Harvard Law student’s disastrous argument for delayed exams due to emotional trauma blows up

As a society, we value nothing as highly today as we do displays of emotion and pique. For the aggrieved, fits and exhibitions are sufficient to both make and defend an argument.


But while emotional pageantry in lieu of a logical contention may yield spectacular results in the political realm, it remains insufficient in the eyes of those trained to argue the law. At least, that is the impression one gets from reading the reactions to this sloppy effort by a third year Harvard Law School student and an editor on the Harvard Law Review who recently argued in favor of delaying exams because of his perceived and vicarious emotional trauma.

“Our request for exam extensions is not being made from a position of weakness, but rather from one of strength and critical awareness,” wrote William Desmond in The National Law Journal.

What followed may be among the most ghastly prose and problematic structure a Harvard Law Review editor has published in quite some time. Desmond’s achievement is a feat that could only be accomplished by someone who has never been subject to much in the way of biting criticism.

“The hesitancy to recognize the validity of these psychic effects demonstrates that, in addition to conversations on race, gender and class, our nation is starving for a genuine discussion about mental health,” Desmond continued. “But to reduce our calls for exam extensions to mere cries for help exhibits a failure to understand the powerful images of die-ins and the booming chants of protestors disrupting the continuation of business as usual in cities across the country.”

You see, you simply fail to comprehend the impact of chants and reclining as expressions of civil disobedience. Their moral gravity eludes you.


Where some commentators see weakness or sensitivity, perhaps they should instead see strength—the strength to know when our cups of endurance have run over and when the time for patience has ended. Perhaps they should instead see courage—the courage to look our peers in the eyes and uncomfortably ask them to bear these burdens of racism and classism that we have together inherited from generations past. We have taken many exams before, but never have we done this. We are scared, but no longer will we be spectators to injustice.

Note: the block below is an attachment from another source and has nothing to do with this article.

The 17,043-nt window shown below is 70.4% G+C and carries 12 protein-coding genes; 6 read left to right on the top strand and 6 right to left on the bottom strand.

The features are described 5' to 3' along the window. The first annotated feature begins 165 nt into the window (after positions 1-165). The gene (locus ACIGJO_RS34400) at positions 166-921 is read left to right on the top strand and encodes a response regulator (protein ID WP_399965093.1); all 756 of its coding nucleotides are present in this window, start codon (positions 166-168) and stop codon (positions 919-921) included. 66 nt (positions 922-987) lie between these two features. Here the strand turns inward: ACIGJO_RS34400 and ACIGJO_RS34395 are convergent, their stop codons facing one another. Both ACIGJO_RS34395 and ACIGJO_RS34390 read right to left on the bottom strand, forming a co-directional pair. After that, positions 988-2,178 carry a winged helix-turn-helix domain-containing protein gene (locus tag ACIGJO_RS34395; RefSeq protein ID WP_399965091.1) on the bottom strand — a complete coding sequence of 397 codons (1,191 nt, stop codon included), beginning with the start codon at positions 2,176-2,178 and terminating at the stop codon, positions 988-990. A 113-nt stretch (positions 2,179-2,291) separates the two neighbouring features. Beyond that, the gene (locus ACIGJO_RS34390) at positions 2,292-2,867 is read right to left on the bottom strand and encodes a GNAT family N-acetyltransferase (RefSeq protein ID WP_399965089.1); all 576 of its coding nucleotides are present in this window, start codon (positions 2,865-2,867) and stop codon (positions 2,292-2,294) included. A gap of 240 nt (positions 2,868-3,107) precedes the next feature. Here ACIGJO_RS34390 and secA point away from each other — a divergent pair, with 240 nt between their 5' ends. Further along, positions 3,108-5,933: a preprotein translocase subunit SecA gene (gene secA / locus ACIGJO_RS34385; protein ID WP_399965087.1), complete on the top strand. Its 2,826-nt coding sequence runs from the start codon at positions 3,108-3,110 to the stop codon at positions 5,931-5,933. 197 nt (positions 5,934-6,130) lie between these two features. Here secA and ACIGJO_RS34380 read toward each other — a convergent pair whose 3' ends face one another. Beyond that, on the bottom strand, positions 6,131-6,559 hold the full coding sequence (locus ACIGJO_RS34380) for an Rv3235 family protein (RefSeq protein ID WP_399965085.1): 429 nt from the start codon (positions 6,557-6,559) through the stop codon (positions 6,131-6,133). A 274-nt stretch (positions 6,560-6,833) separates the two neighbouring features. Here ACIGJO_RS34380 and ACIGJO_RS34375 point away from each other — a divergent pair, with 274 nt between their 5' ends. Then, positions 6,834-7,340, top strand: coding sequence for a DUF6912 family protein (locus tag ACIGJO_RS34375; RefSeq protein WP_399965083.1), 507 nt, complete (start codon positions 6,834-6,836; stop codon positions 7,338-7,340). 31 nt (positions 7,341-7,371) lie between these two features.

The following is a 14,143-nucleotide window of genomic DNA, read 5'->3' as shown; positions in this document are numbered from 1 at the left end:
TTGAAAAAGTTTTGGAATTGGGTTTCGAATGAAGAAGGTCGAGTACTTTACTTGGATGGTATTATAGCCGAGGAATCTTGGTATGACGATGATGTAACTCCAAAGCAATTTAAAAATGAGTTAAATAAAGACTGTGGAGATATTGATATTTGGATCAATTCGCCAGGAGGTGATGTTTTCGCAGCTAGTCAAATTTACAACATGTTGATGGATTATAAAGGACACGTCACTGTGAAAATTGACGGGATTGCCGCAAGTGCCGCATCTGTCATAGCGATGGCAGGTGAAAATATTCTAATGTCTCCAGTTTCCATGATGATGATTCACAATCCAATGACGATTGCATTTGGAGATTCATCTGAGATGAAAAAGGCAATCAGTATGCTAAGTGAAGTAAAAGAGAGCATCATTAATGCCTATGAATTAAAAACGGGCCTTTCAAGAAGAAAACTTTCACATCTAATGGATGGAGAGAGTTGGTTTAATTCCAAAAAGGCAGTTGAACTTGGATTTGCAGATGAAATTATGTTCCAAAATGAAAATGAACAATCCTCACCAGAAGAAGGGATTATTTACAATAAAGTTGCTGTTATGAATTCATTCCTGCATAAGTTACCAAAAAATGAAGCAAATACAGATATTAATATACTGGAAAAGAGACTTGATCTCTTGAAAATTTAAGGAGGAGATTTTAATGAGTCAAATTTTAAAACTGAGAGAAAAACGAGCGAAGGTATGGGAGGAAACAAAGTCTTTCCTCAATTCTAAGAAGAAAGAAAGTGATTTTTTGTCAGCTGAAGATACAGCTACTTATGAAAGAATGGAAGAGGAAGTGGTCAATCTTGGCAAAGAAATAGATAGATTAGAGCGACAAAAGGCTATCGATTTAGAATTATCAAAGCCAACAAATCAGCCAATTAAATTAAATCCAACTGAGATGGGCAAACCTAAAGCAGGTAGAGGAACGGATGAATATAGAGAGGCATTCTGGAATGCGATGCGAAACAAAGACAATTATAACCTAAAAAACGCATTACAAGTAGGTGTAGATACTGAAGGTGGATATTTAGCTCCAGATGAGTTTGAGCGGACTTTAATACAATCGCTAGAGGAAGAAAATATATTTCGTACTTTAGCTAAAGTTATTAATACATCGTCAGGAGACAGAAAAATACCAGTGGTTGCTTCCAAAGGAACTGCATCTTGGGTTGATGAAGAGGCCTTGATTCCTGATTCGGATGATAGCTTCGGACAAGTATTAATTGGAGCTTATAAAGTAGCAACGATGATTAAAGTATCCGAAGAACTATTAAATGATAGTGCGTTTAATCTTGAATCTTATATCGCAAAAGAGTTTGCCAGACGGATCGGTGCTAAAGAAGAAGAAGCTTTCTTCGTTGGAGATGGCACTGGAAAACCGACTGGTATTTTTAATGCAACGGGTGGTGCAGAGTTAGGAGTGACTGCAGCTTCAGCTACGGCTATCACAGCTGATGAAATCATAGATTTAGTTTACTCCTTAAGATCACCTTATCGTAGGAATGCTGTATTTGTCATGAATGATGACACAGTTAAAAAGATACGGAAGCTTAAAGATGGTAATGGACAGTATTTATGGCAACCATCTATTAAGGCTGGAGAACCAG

“Cups of endurance?” Good lord. Do they runneth over into your “saucer of fortitude?” Mayhaps a few of those errant droplets are captured by your “doily of grit.”

Having exhausted his near limitless powers of metaphor, Desmond went on to chew the scenery in order to make his juvenile point.

“It is not that law students are incapable of handling their exams. It is that we are unwilling to remove ourselves, even for a few days, from this national conversation,” he asserted. “And by our analysis, responsible members of the legal community can no longer defend our criminal justice system as exemplifying fair process when that system so frequently produces the same unjust result—life drained from an unarmed black body by a barrage of government-issued bullets.”

Evocative imagery. The invocation of “government-issued bullets” is meant, one supposes, to convey the fact that we all are complicit in these exogenous events that have so deeply scarred our hero. Mistaking dramatics for depth is a common error, but it is also one more forgivable in a teenager steeped in 19th Century literature.


Desmond closes:

Our requests for exam extensions are requests for our faculties and administrations to recognize that this movement is our legal education—that when we march, when we advocate, when we demand accountability and action we are employing the analytical skills and legal knowledge that we have learned in our law school classrooms far more than we would be if we responded to a hypothetical exam prompt.

While you’re surely now weeping over our country’s bleak future, don’t draw that warm bath yet. The public response to Desmond’s twaddle has been heartening:


Surely, the sweetest justice that could emerge from Desmond’s plaintive op-ed is for him to see that he has set his cause back significantly. The only valuable lesson that a law student could learn from this episode would be that making flawed and unconvincing arguments (not to mention employing laughably tortured metaphors) has consequences. To even condescendingly congratulate Desmond on his failed but noble effort would be a lie. Decency demands that this argument be rejected in whole, and its author shamed for crafting an ersatz intellectual argument around lethargy.

Given the harsh response Desmond’s case has prompted in the real world, that outcome seems possible. But who knows? Harvard Law is clearly nothing like the world outside.

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